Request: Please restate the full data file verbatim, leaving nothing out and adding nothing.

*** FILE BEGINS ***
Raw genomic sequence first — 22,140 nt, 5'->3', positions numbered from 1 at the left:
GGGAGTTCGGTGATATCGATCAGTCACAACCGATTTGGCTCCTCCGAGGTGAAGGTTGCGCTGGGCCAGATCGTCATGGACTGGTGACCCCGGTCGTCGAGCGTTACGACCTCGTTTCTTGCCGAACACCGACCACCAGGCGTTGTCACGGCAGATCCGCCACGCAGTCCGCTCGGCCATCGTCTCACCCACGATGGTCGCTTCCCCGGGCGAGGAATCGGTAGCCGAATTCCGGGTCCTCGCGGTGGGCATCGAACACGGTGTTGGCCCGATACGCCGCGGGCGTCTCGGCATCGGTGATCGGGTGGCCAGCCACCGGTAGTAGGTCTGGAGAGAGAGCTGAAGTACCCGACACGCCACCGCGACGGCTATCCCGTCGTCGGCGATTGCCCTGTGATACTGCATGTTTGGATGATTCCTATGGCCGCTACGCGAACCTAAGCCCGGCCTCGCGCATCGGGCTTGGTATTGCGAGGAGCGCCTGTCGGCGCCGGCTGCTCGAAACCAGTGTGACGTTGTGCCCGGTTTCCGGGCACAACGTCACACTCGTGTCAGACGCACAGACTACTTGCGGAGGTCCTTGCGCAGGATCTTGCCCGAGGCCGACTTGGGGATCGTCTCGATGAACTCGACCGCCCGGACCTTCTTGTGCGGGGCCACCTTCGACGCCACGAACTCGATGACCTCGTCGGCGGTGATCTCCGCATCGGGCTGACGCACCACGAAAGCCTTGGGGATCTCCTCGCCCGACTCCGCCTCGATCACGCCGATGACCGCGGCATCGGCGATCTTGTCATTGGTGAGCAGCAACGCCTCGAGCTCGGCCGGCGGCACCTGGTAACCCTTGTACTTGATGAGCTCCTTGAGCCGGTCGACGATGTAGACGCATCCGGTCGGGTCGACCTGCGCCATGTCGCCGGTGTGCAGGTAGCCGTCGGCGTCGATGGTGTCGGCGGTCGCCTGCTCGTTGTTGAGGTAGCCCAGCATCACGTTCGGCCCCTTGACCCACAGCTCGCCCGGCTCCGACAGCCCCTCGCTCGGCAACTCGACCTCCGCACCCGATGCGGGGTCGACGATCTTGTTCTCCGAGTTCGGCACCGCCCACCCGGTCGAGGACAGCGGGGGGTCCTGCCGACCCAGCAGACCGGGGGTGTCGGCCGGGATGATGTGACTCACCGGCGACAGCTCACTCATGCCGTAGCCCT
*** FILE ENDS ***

Raw genomic sequence first — 22,140 nt, 5'->3', positions numbered from 1 at the left:
GGGAGTTCGGTGATATCGATCAGTCACAACCGATTTGGCTCCTCCGAGGTGAAGGTTGCGCTGGGCCAGATCGTCATGGACTGGTGACCCCGGTCGTCGAGCGTTACGACCTCGTTTCTTGCCGAACACCGACCACCAGGCGTTGTCACGGCAGATCCGCCACGCAGTCCGCTCGGCCATCGTCTCACCCACGATGGTCGCTTCCCCGGGCGAGGAATCGGTAGCCGAATTCCGGGTCCTCGCGGTGGGCATCGAACACGGTGTTGGCCCGATACGCCGCGGGCGTCTCGGCATCGGTGATCGGGTGGCCAGCCACCGGTAGTAGGTCTGGAGAGAGAGCTGAAGTACCCGACACGCCACCGCGACGGCTATCCCGTCGTCGGCGATTGCCCTGTGATACTGCATGTTTGGATGATTCCTATGGCCGCTACGCGAACCTAAGCCCGGCCTCGCGCATCGGGCTTGGTATTGCGAGGAGCGCCTGTCGGCGCCGGCTGCTCGAAACCAGTGTGACGTTGTGCCCGGTTTCCGGGCACAACGTCACACTCGTGTCAGACGCACAGACTACTTGCGGAGGTCCTTGCGCAGGATCTTGCCCGAGGCCGACTTGGGGATCGTCTCGATGAACTCGACCGCCCGGACCTTCTTGTGCGGGGCCACCTTCGACGCCACGAACTCGATGACCTCGTCGGCGGTGATCTCCGCATCGGGCTGACGCACCACGAAAGCCTTGGGGATCTCCTCGCCCGACTCCGCCTCGATCACGCCGATGACCGCGGCATCGGCGATCTTGTCATTGGTGAGCAGCAACGCCTCGAGCTCGGCCGGCGGCACCTGGTAACCCTTGTACTTGATGAGCTCCTTGAGCCGGTCGACGATGTAGACGCATCCGGTCGGGTCGACCTGCGCCATGTCGCCGGTGTGCAGGTAGCCGTCGGCGTCGATGGTGTCGGCGGTCGCCTGCTCGTTGTTGAGGTAGCCCAGCATCACGTTCGGCCCCTTGACCCACAGCTCGCCCGGCTCCGACAGCCCCTCGCTCGGCAACTCGACCTCCGCACCCGATGCGGGGTCGACGATCTTGTTCTCCGAGTTCGGCACCGCCCACCCGGTCGAGGACAGCGGGGGGTCCTGCCGACCCAGCAGACCGGGGGTGTCGGCCGGGATGATGTGACTCACCGGCGACAGCTCACTCATGCCGTAGCCCT